WinXP: What counts as a TCPIP connection?

Discussion in 'other software & services' started by axial, Apr 23, 2009.

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  1. axial

    axial Registered Member

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    I'm on SP2. I don't do P2P or serve any content, and rarely keep network locations open. I'm getting the following system event log:

    EVENT ID 4226, TCP/IP has reached the security limit imposed on the number of concurrent TCP connect attempts

    Googling reveals lots of background on why this is an issue with WinXP/SP2, and some "possible" fixes, none of which I'm ready to try at the moment.

    My questions: aside from malware activity, what counts as a TCP connection? Specifically, if I have multiple Firefox sessions open, each with multiple tabs, does each URL count as a connection?

    Can anybody recommend a "TCP connection monitor" application so I can see or log what's going on?
     
  2. innerpeace

    innerpeace Registered Member

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  3. Sully

    Sully Registered Member

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    Innerpeace posted 2 nice ones. You could also use netstat -ano from command prompt.

    As I have seen, when you run a browser, the program making tcp connections will be the browser. But that program can have many connections open. Usually, as you open a page, and then leave it open for some time, the tcp connection will eventually be closed. If you refresh the page or something, it will be opened again.

    So too, could each component of a webpage create a connection. Depending. If you were to go to "bogus.com", perhaps there were many ads there, and each was fetched from a remote server. In effect then the browser would be, in displaying those ads, opening many different connections. However, most as I have seen, connections are used then closed in a timely manner. Most programs such as download managers and even browsers have settings which limit the number of open connections. There are many variables to look at. But still, tcpview should show you plenty.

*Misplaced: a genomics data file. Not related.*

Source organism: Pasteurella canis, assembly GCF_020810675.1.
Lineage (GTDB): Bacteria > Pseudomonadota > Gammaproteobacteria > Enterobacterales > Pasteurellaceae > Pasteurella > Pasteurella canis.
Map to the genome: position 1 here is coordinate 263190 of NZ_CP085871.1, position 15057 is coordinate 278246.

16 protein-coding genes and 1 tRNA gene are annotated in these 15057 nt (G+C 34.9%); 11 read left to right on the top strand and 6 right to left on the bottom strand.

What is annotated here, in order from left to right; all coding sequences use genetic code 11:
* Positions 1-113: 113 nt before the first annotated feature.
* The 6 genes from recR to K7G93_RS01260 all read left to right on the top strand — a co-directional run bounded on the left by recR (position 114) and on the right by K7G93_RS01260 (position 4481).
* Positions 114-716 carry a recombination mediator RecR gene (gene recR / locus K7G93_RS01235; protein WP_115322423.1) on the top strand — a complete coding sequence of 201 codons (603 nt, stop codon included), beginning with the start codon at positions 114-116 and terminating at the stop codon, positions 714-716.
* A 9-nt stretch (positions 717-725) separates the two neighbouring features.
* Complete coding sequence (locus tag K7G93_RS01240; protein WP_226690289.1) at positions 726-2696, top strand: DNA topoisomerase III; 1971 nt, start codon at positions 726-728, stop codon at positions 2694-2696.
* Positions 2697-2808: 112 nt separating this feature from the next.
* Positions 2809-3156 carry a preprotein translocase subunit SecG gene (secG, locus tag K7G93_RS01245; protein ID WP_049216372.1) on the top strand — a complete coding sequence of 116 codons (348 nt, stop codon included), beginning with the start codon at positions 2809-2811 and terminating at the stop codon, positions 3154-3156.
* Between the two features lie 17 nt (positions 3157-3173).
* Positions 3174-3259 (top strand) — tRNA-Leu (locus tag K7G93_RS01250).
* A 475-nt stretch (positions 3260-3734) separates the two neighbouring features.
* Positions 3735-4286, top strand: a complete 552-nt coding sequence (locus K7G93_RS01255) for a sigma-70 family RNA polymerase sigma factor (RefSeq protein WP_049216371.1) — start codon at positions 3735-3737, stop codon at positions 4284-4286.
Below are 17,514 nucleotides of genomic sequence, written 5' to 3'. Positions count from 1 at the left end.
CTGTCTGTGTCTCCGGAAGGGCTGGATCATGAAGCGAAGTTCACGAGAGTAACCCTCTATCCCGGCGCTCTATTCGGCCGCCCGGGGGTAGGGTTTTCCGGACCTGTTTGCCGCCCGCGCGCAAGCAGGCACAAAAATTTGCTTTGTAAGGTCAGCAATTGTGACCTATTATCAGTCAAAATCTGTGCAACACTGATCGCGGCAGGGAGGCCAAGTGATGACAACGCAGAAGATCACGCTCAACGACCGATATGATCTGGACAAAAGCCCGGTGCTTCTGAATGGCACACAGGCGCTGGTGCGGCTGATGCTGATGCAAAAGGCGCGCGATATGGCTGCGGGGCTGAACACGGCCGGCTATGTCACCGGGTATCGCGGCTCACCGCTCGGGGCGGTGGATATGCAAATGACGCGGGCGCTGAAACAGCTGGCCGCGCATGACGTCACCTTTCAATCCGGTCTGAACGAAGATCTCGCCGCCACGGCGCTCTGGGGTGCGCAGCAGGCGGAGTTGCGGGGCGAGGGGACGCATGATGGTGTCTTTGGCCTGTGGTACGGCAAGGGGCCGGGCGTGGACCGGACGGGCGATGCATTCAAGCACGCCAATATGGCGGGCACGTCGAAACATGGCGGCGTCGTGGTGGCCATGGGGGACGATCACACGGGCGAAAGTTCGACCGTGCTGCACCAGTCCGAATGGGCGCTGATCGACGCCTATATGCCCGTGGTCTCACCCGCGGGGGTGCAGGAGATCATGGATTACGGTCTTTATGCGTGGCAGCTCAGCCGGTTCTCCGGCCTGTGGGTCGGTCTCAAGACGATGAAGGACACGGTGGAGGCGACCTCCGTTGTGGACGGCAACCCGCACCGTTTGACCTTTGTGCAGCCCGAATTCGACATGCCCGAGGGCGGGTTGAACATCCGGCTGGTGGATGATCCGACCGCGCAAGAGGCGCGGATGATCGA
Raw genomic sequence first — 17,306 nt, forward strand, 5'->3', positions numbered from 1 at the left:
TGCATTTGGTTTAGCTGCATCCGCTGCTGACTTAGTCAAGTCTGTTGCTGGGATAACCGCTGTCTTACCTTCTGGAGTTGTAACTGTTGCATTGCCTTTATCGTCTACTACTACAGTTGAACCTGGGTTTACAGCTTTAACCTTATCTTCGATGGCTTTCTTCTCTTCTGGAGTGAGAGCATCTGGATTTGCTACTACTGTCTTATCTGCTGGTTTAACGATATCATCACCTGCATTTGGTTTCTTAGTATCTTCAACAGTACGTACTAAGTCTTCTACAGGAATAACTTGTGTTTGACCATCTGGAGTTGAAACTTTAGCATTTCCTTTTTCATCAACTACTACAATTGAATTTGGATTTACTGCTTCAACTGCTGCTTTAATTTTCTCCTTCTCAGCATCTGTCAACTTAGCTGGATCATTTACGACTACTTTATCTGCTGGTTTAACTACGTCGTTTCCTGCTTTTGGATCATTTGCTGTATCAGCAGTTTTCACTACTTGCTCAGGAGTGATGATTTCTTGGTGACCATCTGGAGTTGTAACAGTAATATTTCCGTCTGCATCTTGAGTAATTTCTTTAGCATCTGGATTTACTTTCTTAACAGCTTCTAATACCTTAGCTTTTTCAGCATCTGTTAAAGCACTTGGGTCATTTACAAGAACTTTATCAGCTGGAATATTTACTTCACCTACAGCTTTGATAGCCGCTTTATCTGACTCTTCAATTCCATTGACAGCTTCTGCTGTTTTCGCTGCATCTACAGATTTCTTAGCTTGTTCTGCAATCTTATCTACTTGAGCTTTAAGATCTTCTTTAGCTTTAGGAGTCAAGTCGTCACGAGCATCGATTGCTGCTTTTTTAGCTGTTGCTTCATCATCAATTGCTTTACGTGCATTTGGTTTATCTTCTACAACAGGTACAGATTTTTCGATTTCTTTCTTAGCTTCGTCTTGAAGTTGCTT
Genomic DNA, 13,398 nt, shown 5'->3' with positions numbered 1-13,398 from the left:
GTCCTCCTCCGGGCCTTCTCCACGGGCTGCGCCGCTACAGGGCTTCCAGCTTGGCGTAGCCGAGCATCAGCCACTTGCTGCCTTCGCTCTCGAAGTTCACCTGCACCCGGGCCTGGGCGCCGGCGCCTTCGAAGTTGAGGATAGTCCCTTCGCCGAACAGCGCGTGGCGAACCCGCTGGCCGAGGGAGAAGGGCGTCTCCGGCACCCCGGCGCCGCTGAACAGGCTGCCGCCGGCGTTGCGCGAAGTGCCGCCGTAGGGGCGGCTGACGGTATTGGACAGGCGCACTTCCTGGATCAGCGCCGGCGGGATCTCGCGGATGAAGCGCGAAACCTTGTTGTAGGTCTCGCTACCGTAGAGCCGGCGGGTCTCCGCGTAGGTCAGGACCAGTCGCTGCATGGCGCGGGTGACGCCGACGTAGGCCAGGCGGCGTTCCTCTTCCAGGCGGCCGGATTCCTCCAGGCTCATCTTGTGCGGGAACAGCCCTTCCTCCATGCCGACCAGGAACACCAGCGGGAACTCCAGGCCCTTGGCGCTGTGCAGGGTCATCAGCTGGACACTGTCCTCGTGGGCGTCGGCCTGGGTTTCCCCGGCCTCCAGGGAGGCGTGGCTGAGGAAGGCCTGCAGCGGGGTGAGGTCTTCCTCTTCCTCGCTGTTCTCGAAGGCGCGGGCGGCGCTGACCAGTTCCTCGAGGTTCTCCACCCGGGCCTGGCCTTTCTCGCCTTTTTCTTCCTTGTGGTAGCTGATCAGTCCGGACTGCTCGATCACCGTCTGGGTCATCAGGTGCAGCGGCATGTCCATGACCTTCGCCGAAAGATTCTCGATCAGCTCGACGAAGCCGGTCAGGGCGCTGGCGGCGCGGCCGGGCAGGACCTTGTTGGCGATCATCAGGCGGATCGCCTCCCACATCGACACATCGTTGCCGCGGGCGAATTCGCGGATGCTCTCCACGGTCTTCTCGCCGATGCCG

Sul.
     
  4. axial

    axial Registered Member

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    Thank you both for your replies. cport and TCPview are both great, they definitely give some useful info. I see a couple of things I can deep six, blankety-blank Java Quick Start for one.

    It's interesting how many connections are listed for things like Outlook or even NOD's ekrn.exe.

    I haven't yet read the help files enough to get the hang of exactly what constitutes "a connection" as far as contributing to the magic number "10" goes, but this will definitely help diagnose the TCP connections error.
     
  5. ruinebabine

    ruinebabine Registered Member

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    Axial, you already got some good hints above, but another possibility for you, to mostly get rid of this error message, would be to add to your actual number of allowed connection. But you would preferably need to have a broadband internet line fast enough to support it smoothly, and there also _could_ be some negative side effects to this tweak, in some particular situations.

    So better to read first about this matter (there are plenty of good doc online as you probably already know, here is one), but by using a safe program like SpeedGuide TCP Optimizer, among others, you could first test how it gives for you and always can revert this setting back at will.

    As for me, I set it like in the fellowing screenshot with only benefit:

    TCPoptimizer.png

    ...but YMMV, as goes the saying!
     
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